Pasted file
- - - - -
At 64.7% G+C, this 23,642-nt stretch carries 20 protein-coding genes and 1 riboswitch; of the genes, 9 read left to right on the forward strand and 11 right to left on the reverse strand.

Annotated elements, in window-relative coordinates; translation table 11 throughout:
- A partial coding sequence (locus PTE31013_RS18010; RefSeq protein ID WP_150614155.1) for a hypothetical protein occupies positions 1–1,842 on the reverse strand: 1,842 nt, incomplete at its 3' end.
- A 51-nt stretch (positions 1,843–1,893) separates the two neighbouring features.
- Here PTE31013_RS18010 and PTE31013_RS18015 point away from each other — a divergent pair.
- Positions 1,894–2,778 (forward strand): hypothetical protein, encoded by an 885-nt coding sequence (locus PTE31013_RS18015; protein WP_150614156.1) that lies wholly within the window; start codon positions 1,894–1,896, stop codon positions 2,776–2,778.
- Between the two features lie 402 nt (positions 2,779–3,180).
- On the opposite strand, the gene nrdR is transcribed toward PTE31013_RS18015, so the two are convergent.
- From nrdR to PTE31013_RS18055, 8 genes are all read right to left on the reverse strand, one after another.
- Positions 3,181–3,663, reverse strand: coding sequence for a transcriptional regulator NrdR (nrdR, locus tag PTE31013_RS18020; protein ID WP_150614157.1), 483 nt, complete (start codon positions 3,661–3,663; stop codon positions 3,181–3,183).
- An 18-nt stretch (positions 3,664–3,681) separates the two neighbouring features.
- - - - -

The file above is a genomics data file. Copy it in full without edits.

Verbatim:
At 64.7% G+C, this 23,642-nt stretch carries 20 protein-coding genes and 1 riboswitch; of the genes, 9 read left to right on the forward strand and 11 right to left on the reverse strand.

Annotated elements, in window-relative coordinates; translation table 11 throughout:
- A partial coding sequence (locus PTE31013_RS18010; RefSeq protein ID WP_150614155.1) for a hypothetical protein occupies positions 1–1,842 on the reverse strand: 1,842 nt, incomplete at its 3' end.
- A 51-nt stretch (positions 1,843–1,893) separates the two neighbouring features.
- Here PTE31013_RS18010 and PTE31013_RS18015 point away from each other — a divergent pair.
- Positions 1,894–2,778 (forward strand): hypothetical protein, encoded by an 885-nt coding sequence (locus PTE31013_RS18015; protein WP_150614156.1) that lies wholly within the window; start codon positions 1,894–1,896, stop codon positions 2,776–2,778.
- Between the two features lie 402 nt (positions 2,779–3,180).
- On the opposite strand, the gene nrdR is transcribed toward PTE31013_RS18015, so the two are convergent.
- From nrdR to PTE31013_RS18055, 8 genes are all read right to left on the reverse strand, one after another.
- Positions 3,181–3,663, reverse strand: coding sequence for a transcriptional regulator NrdR (nrdR, locus tag PTE31013_RS18020; protein ID WP_150614157.1), 483 nt, complete (start codon positions 3,661–3,663; stop codon positions 3,181–3,183).
- An 18-nt stretch (positions 3,664–3,681) separates the two neighbouring features.